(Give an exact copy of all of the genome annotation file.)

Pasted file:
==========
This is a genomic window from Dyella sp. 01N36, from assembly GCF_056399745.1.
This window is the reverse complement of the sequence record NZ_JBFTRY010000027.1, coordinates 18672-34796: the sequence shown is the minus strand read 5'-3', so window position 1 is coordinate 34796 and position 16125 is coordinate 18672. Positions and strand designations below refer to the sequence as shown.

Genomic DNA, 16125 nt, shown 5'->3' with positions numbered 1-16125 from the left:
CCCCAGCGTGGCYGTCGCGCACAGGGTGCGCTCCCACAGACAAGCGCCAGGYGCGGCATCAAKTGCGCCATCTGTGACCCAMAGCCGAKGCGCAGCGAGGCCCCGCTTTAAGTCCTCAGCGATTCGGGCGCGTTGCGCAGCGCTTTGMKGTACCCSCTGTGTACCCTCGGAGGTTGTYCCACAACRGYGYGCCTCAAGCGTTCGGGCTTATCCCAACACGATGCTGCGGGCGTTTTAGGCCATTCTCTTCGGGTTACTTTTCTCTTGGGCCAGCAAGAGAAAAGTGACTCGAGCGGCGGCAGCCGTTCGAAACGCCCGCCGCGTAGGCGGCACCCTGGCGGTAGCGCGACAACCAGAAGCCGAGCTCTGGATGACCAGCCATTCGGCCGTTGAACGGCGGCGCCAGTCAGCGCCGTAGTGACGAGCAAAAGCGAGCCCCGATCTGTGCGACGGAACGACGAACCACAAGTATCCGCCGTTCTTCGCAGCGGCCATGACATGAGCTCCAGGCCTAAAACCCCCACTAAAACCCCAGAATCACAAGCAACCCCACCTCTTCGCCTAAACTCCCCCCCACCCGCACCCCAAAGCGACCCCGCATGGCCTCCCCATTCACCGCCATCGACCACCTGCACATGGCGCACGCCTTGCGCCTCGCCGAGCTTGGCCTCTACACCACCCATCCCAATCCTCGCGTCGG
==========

This is a genomic window from Dyella sp. 01N36, from assembly GCF_056399745.1.
This window is the reverse complement of the sequence record NZ_JBFTRY010000027.1, coordinates 18672-34796: the sequence shown is the minus strand read 5'-3', so window position 1 is coordinate 34796 and position 16125 is coordinate 18672. Positions and strand designations below refer to the sequence as shown.

Genomic DNA, 16125 nt, shown 5'->3' with positions numbered 1-16125 from the left:
CCCCAGCGTGGCYGTCGCGCACAGGGTGCGCTCCCACAGACAAGCGCCAGGYGCGGCATCAAKTGCGCCATCTGTGACCCAMAGCCGAKGCGCAGCGAGGCCCCGCTTTAAGTCCTCAGCGATTCGGGCGCGTTGCGCAGCGCTTTGMKGTACCCSCTGTGTACCCTCGGAGGTTGTYCCACAACRGYGYGCCTCAAGCGTTCGGGCTTATCCCAACACGATGCTGCGGGCGTTTTAGGCCATTCTCTTCGGGTTACTTTTCTCTTGGGCCAGCAAGAGAAAAGTGACTCGAGCGGCGGCAGCCGTTCGAAACGCCCGCCGCGTAGGCGGCACCCTGGCGGTAGCGCGACAACCAGAAGCCGAGCTCTGGATGACCAGCCATTCGGCCGTTGAACGGCGGCGCCAGTCAGCGCCGTAGTGACGAGCAAAAGCGAGCCCCGATCTGTGCGACGGAACGACGAACCACAAGTATCCGCCGTTCTTCGCAGCGGCCATGACATGAGCTCCAGGCCTAAAACCCCCACTAAAACCCCAGAATCACAAGCAACCCCACCTCTTCGCCTAAACTCCCCCCCACCCGCACCCCAAAGCGACCCCGCATGGCCTCCCCATTCACCGCCATCGACCACCTGCACATGGCGCACGCCTTGCGCCTCGCCGAGCTTGGCCTCTACACCACCCATCCCAATCCTCGCGTCGG